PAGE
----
Canon 462

1. The monastic state is definitively assumed with perpetual
profession, which includes the three perpetual vows of obedience,
chastity and poverty.
2. In the making of profession the prescriptions of the typicon and the liturgical books shall be observed.


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Fr John Michael,

I just noticed you state in your profile you are a priest. Latin Church I assume? May I ask what Diocese you are incardinated in? As you are accusing Christ the Bridegroom Monastery and Bishop John of Parma of canonical impropriety, a serious accusation, perhaps you concerns would best be handled through a conversation between your bishop and Bishop John?



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Originally Posted by John Michael
I have heard about a new women's monastery in the Eparchy of Parma called 'Christ the Bridegroom'. They supposedly live a traditional form of Eastern Monasticism and refer to themselves as nuns. However, I was told by a priest from Parma that they are not a canonical community in that they are not officially recognized by the Church as a religious community. Yet they present themselves as religious nuns and wear the traditional habits. They are also raising a lot of money for renovations. Their Blogspot does not mention their non-canonical status. Isn't this rather deceptive? Enlighten me, anyone!
Did you read this on their blog?:

Quote
Our History

In January of 2008, Bishop John Kudrick outlined his vision for the foundation of a monastery in the Eparchy of Parma as a response to Pope John Paul II's call for the revitalization of Eastern Monasticism in the United States in the Pope's apostolic letter Orientale Lumen (Light of the East). We responded to that call. We were blessed with a house and property in Burton, Ohio, from the Social Mission Sisters who formerly resided there, and in the process of renovations undertaken with the help of many volunteers, we moved in on April 3, 2009. On March 29, 2010, Bishop John received our community into the eparchy. Mother Theodora was tonsured as our first stavrophore ("cross bearer"/life-professed) nun on November 20, 2011. We continue to work towards full canonical establishment as a monastery.

I don't see anything deceptive about them.

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I never intended to make anyone angry but to put the question out there about Christ the Bridegroom community. The canonical references that Deacon Lance provided did not include the other relevant canons regarding monastic establishment and profession but so be it. The fact is that I have learned from several people, clergy and lay within the Diocese of Parma, that my concerns are shared by them also. There are three of you at least that are strongly supportive of the community and what Bishop Kudrick has done. Perhaps my questions would best be answered by a canonist who is knowledgeable in the Eastern Code. I confess that I have information that I have not shared in this Forum which warranted my post in the first place. I have learned from my many years in the Church that bishops, priests and religious do not always follow the canons of the Church. I very much want to support young, developing religious communities, especially in the Eastern Church where there are so few. I just want to make sure that my support is going to the right place and I just can't do that for Christ the Bridegroom community at this point. The only thing I can do at this time is pray for the community. God's peace rest on all of us!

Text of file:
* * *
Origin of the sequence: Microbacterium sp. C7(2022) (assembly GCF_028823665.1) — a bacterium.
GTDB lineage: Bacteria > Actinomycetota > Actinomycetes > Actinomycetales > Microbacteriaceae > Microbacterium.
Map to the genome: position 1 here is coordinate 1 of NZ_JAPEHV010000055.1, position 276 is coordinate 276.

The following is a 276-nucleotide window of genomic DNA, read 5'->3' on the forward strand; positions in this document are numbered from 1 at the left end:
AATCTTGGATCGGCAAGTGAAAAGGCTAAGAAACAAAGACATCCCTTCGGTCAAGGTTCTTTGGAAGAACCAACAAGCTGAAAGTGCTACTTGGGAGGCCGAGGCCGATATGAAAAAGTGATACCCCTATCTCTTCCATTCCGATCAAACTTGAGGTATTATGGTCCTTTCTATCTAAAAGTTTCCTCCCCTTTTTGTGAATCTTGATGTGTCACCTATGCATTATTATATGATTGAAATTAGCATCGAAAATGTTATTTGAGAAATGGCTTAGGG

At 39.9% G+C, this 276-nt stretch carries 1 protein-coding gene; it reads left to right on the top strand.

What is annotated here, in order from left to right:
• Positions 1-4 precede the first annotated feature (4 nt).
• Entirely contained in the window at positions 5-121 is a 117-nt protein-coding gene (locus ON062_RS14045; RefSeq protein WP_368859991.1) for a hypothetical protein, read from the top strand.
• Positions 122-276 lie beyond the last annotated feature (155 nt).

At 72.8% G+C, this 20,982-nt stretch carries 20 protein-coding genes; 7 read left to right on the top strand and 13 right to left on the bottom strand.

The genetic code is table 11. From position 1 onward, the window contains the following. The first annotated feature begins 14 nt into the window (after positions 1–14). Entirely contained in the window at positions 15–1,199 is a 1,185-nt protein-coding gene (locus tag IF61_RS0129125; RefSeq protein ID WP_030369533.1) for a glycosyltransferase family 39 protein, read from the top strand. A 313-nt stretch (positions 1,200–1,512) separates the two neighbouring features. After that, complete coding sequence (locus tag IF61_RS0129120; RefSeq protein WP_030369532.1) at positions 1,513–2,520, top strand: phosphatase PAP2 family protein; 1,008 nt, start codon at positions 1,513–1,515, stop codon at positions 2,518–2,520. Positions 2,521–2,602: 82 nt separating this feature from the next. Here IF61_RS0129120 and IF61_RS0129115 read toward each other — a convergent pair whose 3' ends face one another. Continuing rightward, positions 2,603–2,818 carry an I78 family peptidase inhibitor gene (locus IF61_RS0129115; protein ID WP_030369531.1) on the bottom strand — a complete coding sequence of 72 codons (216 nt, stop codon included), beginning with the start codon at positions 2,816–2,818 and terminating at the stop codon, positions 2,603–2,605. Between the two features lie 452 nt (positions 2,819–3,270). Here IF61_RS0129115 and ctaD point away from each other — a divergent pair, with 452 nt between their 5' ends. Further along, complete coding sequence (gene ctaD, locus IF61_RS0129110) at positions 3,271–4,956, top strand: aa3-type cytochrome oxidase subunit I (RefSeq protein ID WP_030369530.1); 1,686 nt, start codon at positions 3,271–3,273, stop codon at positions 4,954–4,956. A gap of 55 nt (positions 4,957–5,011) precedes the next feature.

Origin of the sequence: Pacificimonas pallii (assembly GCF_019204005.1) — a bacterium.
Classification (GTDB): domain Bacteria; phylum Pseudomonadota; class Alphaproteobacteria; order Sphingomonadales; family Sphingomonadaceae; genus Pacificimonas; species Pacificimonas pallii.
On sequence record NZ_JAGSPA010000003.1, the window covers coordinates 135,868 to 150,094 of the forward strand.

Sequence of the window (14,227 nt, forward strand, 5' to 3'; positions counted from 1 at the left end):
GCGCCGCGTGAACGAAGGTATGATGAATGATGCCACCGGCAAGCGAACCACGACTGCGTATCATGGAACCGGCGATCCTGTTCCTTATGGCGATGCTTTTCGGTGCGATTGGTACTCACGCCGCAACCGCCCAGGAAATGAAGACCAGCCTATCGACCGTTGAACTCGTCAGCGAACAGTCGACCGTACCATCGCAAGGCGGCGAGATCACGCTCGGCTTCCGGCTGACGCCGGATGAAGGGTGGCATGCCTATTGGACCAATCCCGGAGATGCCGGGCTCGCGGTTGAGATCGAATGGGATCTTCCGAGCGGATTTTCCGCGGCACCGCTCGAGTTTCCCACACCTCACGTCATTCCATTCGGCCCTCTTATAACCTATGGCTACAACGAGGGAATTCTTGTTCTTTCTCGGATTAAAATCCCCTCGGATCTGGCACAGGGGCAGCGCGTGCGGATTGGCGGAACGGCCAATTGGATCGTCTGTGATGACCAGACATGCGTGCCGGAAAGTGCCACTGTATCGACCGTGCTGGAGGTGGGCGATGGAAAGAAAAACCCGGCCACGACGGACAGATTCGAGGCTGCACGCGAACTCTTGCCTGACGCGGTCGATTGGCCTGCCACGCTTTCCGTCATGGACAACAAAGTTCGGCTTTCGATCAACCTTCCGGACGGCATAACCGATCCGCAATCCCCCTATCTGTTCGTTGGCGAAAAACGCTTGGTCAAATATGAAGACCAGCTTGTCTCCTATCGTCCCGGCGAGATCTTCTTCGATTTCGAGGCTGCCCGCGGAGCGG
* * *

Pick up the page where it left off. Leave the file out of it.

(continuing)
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"They are raising a lot of money for renovations." They probably have "hopes" of raising a lot of money, but I'm not sure that its really happening.

Also "they present themselves as religious nuns" .....we (myself included) call ourselves Christians, but do non-Christians think we really are.

If one is knowledgeable about the first monastics one knows that they just picked up and went into the desert. They had no formal community nor patriarchal consent and there were no canons giving them such rights. Perhaps all this formality and legalism is why monastic communities are disappearing and there are no replacement communities.


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Hear, hear!
This is an especially hard road to hoe as traditionally Eastern Christians do not organise their communities with the piped-in infrastrucure of orders. As is evident, it is in the bishop's hands. Bishop Dudick, of blessed memory, had always included monasticism in his chief projects but nothing really ever stuck. Monastacism had a rocky history in another Byzantine eparchy...Monassticism is so essential to Eastern Churches it is hard to imagine the one without the other. For a long time certain Orthodox jurisdictions had minimal to zero monastic presence and one wonders how they manage to maintain.

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Is this a normal practice for those who want to enter the order?

http://www.gofundme.com/VictoriaOlsen

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Not that I'm aware of . . .

But I think I'll make a donation . . .

Alex

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Quote
Is this a normal practice for those who want to enter the order?

http://www.gofundme.com/VictoriaOlsen

This young lady, like many people of my generation, has a lot of student loan debt and is using gofundme to help raise money to pay the loans off. It is a normal practice for someone to be debt free when entering the monastic/religious life. I've seen many Roman Catholic laymen/women using this site to help them.

Her raising money has nothing to do with the monastic community, other than it having a requirement of being debt free before entering formation.

Last edited by Nelson Chase; 01/25/15 04:41 PM.